We had a tough call to make at this point. Do we stay here at Long Lake with our pools of fish, or do we get back on the track and hike up to the next few lakes, called the Chocolate Lakes? Curiosity won. It was only another three hundred metres up, but in the thin air at over 10,000 feet, it seemed like kilometres. We were scrambling up loose rock, there were patches of snow to trudge through (yes, snow in California in June, that’s how high up we were). I think at one point I stopped for a breath every few steps, but we did it. And from then on, it was all downhill… And I mean this literally, not figuratively, because the fishing just got better. We half walked, half skidded down the other side of this peak to find ourselves at the first Chocolate Lake.

This lake was like a moon crater, with very little vegetation and steep rocky hills leading down to the shoreline.

At first, we thought our eyes were playing tricks on us: it looked as if heavy rain was falling exclusively on this lake. It took us a few seconds to realise what we were seeing were the rises of hundreds of trout. We had never seen anything like it. Casting was restricted, but we found a small rock ledge to look over into the deeper water. We saw no less than fifteen fish cruising up and down, taunting us. We couldn’t cast, but we decided to do a little test and dangled a fly in the water. Immediately, the fish in the nearby area swarmed toward it in a frenzy. Kyle informed us the next lake was much prettier with better access, so as much as it hurt to leave, we pushed on. He was right. The next lake looked like an oasis. Mountain flowers scattered along the ground, while trees cast shadows on the banks, and big boulders made perfect scouting spots.

Chocolate brook trout.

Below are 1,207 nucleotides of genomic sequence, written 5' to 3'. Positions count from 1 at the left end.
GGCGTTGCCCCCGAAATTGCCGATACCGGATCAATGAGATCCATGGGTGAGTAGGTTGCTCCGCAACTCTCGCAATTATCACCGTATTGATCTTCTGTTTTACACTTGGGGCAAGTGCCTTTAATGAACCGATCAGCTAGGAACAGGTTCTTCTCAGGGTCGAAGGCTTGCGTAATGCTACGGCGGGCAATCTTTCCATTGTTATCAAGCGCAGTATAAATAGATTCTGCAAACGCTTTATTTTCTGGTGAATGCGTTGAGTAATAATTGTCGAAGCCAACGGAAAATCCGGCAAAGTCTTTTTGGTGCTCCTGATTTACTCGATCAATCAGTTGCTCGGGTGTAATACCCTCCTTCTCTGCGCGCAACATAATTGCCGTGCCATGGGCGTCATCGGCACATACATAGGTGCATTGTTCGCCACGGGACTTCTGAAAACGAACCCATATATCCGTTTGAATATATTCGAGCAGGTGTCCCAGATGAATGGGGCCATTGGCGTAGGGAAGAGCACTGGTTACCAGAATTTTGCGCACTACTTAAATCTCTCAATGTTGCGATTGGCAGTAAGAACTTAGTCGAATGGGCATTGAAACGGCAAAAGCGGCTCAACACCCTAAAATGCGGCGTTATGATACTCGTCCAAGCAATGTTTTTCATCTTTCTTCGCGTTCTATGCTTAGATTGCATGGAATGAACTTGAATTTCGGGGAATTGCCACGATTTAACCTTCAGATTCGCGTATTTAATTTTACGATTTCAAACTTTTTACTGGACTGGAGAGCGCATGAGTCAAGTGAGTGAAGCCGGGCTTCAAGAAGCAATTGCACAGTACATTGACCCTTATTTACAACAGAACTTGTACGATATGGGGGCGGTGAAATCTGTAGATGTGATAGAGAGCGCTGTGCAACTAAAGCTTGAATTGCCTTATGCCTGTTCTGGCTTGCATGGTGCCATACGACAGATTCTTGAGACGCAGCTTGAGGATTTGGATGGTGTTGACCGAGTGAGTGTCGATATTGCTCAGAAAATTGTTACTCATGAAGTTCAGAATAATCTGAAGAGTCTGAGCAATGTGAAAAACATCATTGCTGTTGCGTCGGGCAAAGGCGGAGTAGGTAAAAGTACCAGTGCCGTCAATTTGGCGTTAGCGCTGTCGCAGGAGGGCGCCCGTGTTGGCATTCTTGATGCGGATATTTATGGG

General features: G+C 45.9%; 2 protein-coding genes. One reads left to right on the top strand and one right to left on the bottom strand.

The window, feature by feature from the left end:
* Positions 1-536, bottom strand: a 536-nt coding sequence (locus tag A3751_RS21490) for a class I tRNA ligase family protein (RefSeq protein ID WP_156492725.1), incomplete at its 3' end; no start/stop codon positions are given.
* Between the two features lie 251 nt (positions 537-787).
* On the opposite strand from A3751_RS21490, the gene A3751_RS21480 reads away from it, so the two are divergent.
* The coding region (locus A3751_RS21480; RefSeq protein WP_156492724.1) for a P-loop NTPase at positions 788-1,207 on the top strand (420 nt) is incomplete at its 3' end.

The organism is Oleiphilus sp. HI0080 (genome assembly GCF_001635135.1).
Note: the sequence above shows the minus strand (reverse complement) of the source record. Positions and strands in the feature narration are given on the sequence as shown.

Now, I usually hate it when people say this, but this time it’s true… I cannot tell you how many fish we caught. Every cast produced a trout, to the point where even if the wind messed up a cast and the fly landed weirdly in completely the wrong spot, it would still catch a fish. You might think this could get a little boring, the ease of it all. And you would be right – if it wasn’t such a beautiful place to fish and hadn’t taken several hours of hiking through stunning scenery to get to.

Plus, I had definitely proved there is good fishing in California! The sun was getting low in the sky, and with a few hours of hiking left to reach camp, we started our descent, stopping at the remaining Chocolate Lakes for a quick cast as we went. The hike down is always, for me at least, more enjoyable. You feel accomplished, you have the time to look around and enjoy the surroundings, and most importantly, you know that soon you can rest and eat. As we reached the end of the hike, I turned to Cale and asked, “Well, what do you think of the fishing in California?” He replied simply by laughing and rolling his eyes at me. He was convinced.

A place to call home

It was our last night in the Sierras, and instead of cooking at the camp, we thought it would be nice to refuel after our big hike at one of the best-kept secrets of the area. Cardinal Lodge in the little village of Aspendell does a pizza night once a week. It’s an all-you-can-eat situation. You pay a flat fee of $20USD, sit outside on picnic tables rugged up in supplied blankets, and make as many trips up to the pizza oven as you like. The pizzas are incredible and very original, with flavours like Thai green curry and peach cobbler.

Pizza perfection.

You never quite know what you’re going to get, but that’s definitely part of the appeal of this strange and unique spot. This was truly one of those nights where you are just grateful to be alive and able to go on adventures with good people. Sitting there with our pizza and a glass of red in the cold mountain air, chatting with Bella, Cale and Kyle, we were tired but so happy. Yep, we could definitely live in California.